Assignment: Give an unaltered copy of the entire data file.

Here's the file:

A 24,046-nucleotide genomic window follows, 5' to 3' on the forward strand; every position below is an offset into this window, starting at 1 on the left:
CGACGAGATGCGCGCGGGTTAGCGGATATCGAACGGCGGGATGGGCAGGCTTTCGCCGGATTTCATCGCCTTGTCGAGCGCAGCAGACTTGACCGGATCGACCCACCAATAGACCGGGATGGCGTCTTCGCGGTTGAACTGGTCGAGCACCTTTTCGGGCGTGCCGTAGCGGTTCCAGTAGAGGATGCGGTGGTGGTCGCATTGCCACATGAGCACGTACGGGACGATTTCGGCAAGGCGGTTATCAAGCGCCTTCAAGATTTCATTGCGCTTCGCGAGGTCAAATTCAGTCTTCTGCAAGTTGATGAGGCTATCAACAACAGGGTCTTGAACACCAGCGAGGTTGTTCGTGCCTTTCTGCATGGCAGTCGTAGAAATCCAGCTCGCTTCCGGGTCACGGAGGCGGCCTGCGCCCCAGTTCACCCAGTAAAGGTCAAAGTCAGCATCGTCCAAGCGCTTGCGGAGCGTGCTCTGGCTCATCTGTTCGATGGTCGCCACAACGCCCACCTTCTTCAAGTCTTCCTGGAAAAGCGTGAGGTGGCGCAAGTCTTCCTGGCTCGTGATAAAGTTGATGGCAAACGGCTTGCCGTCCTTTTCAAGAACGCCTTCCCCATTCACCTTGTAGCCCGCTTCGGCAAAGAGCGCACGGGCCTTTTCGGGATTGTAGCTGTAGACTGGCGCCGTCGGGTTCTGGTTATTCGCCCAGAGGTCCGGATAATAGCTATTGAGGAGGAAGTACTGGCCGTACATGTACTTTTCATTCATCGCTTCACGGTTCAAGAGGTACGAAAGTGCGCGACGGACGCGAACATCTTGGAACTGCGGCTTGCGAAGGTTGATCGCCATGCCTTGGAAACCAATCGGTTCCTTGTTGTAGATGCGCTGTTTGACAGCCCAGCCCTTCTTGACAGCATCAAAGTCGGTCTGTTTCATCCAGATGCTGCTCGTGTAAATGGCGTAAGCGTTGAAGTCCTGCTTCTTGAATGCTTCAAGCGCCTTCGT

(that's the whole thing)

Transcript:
A 24,046-nucleotide genomic window follows, 5' to 3' on the forward strand; every position below is an offset into this window, starting at 1 on the left:
CGACGAGATGCGCGCGGGTTAGCGGATATCGAACGGCGGGATGGGCAGGCTTTCGCCGGATTTCATCGCCTTGTCGAGCGCAGCAGACTTGACCGGATCGACCCACCAATAGACCGGGATGGCGTCTTCGCGGTTGAACTGGTCGAGCACCTTTTCGGGCGTGCCGTAGCGGTTCCAGTAGAGGATGCGGTGGTGGTCGCATTGCCACATGAGCACGTACGGGACGATTTCGGCAAGGCGGTTATCAAGCGCCTTCAAGATTTCATTGCGCTTCGCGAGGTCAAATTCAGTCTTCTGCAAGTTGATGAGGCTATCAACAACAGGGTCTTGAACACCAGCGAGGTTGTTCGTGCCTTTCTGCATGGCAGTCGTAGAAATCCAGCTCGCTTCCGGGTCACGGAGGCGGCCTGCGCCCCAGTTCACCCAGTAAAGGTCAAAGTCAGCATCGTCCAAGCGCTTGCGGAGCGTGCTCTGGCTCATCTGTTCGATGGTCGCCACAACGCCCACCTTCTTCAAGTCTTCCTGGAAAAGCGTGAGGTGGCGCAAGTCTTCCTGGCTCGTGATAAAGTTGATGGCAAACGGCTTGCCGTCCTTTTCAAGAACGCCTTCCCCATTCACCTTGTAGCCCGCTTCGGCAAAGAGCGCACGGGCCTTTTCGGGATTGTAGCTGTAGACTGGCGCCGTCGGGTTCTGGTTATTCGCCCAGAGGTCCGGATAATAGCTATTGAGGAGGAAGTACTGGCCGTACATGTACTTTTCATTCATCGCTTCACGGTTCAAGAGGTACGAAAGTGCGCGACGGACGCGAACATCTTGGAACTGCGGCTTGCGAAGGTTGATCGCCATGCCTTGGAAACCAATCGGTTCCTTGTTGTAGATGCGCTGTTTGACAGCCCAGCCCTTCTTGACAGCATCAAAGTCGGTCTGTTTCATCCAGATGCTGCTCGTGTAAATGGCGTAAGCGTTGAAGTCCTGCTTCTTGAATGCTTCAAGCGCCTTCGT